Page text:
The Prisoner's Dilemma

by Jon Blum & Rupert Booth

Powys Media Prisoner series, 2005

"The Prisoner's Dilemma" by Jon Blum and Rupert Booth, is the first in Powys Media's new Prisoner series. (Lance Parkin's "The Other" follows later in the year and Robert Sheckley is lined up for a later book.) Jon, who kindly sent me a review copy, is well-known for his Dr Who work, notably several novels with Kate Orman. Rupert Booth may be a less familiar name, but he has done short stories for Big Finish and short films for the Dr Who DVDs.

It seems hugely ambitious to me to attempt a Prisoner tie-in book. This is a unique series, often surreal, and so much of the series' identity comes from the performance of the lead actor (Patrick McGoohan, who isn't involved with Powys Media's licence) and the visuals. How do you capture that in prose? Well, Blum and Booth have managed it. "The Prisoner's Dilemma" feels right, it feels like a child of the '60s, yet it feels modern as it addresses concerns (not unfamiliar to followers of Blum) like the Internet, 9/11 and reality TV.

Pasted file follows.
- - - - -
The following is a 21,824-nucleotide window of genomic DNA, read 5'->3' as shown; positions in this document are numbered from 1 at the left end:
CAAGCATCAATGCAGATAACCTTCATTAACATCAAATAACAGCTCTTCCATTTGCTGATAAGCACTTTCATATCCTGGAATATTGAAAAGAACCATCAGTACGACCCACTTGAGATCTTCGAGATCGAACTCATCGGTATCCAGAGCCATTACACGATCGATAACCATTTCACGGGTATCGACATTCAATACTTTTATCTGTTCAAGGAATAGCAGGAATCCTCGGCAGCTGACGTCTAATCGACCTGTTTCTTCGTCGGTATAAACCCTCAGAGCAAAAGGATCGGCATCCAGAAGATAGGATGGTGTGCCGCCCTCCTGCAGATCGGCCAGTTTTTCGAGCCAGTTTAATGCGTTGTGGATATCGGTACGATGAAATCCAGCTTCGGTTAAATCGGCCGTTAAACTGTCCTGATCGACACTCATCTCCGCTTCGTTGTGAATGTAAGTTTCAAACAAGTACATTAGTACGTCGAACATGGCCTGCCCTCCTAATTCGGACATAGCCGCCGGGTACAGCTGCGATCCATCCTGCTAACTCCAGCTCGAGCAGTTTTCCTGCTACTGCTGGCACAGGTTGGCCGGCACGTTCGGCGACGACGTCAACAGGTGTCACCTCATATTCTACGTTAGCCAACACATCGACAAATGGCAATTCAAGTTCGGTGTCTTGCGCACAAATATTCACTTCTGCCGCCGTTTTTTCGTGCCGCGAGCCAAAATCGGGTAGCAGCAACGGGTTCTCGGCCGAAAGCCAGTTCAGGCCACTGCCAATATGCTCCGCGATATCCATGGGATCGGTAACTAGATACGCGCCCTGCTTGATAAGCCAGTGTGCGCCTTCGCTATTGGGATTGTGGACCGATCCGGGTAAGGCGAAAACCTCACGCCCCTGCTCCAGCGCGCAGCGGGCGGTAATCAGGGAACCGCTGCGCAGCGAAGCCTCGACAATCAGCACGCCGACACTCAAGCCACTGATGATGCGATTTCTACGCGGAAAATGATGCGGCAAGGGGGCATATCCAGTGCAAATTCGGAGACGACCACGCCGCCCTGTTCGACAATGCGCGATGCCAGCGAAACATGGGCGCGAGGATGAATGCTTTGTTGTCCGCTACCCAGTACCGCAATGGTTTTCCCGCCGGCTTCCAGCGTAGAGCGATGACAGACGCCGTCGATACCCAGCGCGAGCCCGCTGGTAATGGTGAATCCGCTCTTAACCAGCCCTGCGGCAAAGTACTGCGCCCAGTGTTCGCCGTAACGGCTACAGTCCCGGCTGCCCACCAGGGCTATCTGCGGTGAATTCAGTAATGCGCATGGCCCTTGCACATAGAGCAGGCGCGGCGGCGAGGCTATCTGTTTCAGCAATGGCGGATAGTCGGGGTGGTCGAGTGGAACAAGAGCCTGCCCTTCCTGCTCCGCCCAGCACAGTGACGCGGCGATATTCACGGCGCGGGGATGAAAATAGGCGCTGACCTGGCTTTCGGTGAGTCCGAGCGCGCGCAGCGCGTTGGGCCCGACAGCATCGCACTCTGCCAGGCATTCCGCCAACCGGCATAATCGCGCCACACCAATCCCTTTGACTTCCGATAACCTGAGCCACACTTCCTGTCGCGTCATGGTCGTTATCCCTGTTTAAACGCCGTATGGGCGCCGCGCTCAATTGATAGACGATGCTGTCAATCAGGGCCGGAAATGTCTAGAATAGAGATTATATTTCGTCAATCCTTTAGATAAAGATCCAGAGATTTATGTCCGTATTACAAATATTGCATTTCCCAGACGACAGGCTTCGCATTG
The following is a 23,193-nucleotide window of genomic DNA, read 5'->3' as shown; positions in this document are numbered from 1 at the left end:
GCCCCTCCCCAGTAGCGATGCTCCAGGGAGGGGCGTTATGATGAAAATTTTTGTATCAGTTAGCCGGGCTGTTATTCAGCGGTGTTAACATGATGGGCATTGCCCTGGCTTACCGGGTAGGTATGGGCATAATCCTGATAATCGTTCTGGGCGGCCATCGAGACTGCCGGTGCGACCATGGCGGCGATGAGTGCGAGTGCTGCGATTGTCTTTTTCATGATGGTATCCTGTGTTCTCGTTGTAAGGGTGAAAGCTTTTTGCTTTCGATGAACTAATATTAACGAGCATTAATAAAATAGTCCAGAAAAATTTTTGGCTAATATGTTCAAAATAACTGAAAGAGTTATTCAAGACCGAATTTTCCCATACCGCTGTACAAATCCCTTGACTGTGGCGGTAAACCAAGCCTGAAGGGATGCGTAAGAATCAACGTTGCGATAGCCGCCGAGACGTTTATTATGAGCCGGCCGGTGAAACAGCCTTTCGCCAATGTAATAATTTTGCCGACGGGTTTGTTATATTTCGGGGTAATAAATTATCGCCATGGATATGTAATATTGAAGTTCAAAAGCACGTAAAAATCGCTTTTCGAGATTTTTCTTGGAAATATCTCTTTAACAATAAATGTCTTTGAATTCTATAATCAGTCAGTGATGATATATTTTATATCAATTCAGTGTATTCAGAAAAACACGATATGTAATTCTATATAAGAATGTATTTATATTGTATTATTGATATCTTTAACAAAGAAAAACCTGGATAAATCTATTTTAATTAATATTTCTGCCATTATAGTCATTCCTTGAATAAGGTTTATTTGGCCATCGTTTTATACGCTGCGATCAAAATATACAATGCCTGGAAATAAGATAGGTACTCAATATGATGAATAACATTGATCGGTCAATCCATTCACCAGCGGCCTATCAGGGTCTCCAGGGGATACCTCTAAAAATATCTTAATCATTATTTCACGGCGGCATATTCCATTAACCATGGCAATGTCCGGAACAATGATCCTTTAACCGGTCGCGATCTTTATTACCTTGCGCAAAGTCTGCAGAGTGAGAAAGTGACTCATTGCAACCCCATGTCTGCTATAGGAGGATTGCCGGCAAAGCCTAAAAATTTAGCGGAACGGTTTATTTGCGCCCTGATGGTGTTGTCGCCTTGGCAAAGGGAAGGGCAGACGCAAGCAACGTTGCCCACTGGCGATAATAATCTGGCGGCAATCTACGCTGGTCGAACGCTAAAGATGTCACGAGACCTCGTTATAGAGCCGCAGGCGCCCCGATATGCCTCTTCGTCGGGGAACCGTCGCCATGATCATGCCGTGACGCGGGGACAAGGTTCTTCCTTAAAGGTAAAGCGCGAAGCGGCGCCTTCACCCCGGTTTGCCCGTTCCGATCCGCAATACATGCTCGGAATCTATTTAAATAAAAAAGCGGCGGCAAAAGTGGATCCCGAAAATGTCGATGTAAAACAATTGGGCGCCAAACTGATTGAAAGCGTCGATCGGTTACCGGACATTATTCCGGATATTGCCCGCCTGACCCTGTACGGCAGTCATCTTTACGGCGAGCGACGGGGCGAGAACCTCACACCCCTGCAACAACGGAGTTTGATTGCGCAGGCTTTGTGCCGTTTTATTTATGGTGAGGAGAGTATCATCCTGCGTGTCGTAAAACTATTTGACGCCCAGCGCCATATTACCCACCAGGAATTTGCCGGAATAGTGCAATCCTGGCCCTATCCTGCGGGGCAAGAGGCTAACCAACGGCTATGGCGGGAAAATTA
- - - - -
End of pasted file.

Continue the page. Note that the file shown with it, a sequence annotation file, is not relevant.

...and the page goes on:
"The Prisoner's Dilemma" is a sprawling epic, a story that feels like it would be several episodes long had it been on TV, yet there is a strong plot running through, recurring themes and a resolution that actually makes sense while maintaining that certain Prisoner-esque uncertainty.

It's hard to remember who is who in a novel when nobody has a name, only numbers! But the authors work hard to keep things clear (when they should be clear). The characterisation works well and number 6 himself mostly convinces. At times, the analogies, the themes, the jokes get too heavy-handed. Like with Blum and Orman's "Fallen Gods", the point of the story is made very clear and some readers may want more subtlety. (Simon Bucher-Jones' "Ghost Devices", oddly, touches
on some common themes, but presents them very differently.) But once the story got going, it carried me along with it.

I don't know whether Powys Media can create a novel series that will satisfy Prisoner fans and do something in its own right, but this is a good beginning.

Henry Potts, 1 Jun 05

Originally posted to the Jade Pagoda mailing list.

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